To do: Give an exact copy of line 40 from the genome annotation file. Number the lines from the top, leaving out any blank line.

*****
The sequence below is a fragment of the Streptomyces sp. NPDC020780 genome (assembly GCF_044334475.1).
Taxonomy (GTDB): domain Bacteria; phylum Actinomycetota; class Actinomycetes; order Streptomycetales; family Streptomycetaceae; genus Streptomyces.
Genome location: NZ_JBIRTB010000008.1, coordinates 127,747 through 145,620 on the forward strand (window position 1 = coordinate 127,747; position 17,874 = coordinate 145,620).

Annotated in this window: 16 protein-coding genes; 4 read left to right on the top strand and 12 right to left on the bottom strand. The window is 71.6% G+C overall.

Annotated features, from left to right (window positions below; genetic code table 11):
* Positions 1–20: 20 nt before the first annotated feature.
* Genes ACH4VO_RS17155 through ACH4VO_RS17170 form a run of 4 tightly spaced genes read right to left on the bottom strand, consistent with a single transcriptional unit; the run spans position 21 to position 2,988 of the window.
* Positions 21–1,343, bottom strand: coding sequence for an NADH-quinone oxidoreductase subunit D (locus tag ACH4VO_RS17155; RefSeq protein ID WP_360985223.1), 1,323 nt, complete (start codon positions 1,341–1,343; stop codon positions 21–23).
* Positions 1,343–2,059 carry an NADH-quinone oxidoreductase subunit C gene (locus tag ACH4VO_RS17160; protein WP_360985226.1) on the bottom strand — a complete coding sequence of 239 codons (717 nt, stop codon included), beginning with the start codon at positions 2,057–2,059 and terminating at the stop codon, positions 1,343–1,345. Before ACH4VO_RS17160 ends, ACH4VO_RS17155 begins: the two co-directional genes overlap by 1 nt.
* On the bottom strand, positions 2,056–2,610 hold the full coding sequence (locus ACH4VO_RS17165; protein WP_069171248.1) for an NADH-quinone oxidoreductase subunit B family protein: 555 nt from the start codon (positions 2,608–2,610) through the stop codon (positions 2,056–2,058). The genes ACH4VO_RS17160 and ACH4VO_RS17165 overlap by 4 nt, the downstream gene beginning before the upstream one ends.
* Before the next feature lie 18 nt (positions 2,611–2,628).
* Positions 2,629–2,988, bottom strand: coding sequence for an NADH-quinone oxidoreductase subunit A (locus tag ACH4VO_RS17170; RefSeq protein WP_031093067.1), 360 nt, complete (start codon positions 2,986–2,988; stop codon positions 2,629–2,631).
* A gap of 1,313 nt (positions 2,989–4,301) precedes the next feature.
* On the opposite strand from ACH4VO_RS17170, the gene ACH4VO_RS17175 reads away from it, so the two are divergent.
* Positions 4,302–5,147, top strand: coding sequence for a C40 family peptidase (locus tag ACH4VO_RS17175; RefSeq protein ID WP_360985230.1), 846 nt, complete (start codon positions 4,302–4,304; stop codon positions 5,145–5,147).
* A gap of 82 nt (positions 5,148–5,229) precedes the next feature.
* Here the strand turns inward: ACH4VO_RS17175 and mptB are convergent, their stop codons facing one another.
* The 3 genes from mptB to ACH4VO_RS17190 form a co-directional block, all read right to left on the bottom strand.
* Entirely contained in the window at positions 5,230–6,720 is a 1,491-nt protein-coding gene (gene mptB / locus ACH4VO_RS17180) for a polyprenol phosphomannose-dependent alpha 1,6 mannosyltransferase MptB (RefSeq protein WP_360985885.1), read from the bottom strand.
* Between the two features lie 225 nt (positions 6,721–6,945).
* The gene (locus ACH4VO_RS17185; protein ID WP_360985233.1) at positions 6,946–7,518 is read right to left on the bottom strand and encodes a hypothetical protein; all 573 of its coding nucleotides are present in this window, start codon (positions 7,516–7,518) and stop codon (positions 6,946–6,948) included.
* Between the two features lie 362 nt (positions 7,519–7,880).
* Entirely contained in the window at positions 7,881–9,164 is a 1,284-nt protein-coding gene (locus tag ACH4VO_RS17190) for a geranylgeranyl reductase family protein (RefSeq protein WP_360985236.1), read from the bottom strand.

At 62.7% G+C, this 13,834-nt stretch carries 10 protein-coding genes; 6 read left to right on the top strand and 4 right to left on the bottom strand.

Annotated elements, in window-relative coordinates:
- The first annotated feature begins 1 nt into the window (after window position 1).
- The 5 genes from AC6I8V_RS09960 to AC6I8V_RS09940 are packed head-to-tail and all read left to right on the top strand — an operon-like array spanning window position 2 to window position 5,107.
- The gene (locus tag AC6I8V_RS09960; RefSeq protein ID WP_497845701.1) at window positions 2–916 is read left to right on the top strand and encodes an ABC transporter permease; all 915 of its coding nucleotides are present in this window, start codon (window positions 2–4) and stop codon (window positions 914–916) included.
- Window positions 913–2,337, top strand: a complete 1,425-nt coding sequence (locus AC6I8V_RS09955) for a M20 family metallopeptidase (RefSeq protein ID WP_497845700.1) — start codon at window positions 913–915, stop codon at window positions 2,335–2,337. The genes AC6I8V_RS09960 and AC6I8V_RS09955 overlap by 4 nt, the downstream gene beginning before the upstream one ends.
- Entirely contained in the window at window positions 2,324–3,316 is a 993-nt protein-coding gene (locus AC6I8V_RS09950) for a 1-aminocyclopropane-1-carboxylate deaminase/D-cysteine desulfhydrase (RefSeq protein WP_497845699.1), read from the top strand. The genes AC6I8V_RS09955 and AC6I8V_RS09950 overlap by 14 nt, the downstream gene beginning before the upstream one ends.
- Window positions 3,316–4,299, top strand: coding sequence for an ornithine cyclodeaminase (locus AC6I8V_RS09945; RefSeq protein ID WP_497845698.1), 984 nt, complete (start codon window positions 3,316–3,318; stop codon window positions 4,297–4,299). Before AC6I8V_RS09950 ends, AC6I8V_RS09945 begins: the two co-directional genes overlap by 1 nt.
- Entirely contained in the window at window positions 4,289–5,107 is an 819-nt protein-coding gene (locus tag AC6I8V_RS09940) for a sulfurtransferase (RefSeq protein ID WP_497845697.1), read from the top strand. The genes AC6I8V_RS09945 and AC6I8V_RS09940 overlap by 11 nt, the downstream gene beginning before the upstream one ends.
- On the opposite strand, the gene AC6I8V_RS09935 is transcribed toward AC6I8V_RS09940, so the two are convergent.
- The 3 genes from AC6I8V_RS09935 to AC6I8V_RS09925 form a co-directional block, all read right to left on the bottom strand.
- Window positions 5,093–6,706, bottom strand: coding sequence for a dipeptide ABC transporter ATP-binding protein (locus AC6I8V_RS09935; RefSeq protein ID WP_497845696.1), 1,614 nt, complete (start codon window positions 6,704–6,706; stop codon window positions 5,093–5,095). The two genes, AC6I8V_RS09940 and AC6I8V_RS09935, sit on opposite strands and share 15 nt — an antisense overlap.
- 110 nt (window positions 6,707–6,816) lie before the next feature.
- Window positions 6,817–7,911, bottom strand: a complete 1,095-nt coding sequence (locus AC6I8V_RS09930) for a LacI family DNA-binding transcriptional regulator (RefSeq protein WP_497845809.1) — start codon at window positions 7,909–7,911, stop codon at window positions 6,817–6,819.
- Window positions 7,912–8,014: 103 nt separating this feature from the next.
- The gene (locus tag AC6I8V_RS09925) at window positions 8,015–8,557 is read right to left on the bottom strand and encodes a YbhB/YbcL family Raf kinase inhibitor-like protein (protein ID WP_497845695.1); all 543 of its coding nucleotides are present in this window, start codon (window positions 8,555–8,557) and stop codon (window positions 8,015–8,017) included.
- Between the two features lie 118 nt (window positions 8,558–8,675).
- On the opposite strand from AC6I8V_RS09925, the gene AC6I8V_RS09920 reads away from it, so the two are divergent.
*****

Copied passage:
- Between the two features lie 118 nt (window positions 8,558–8,675).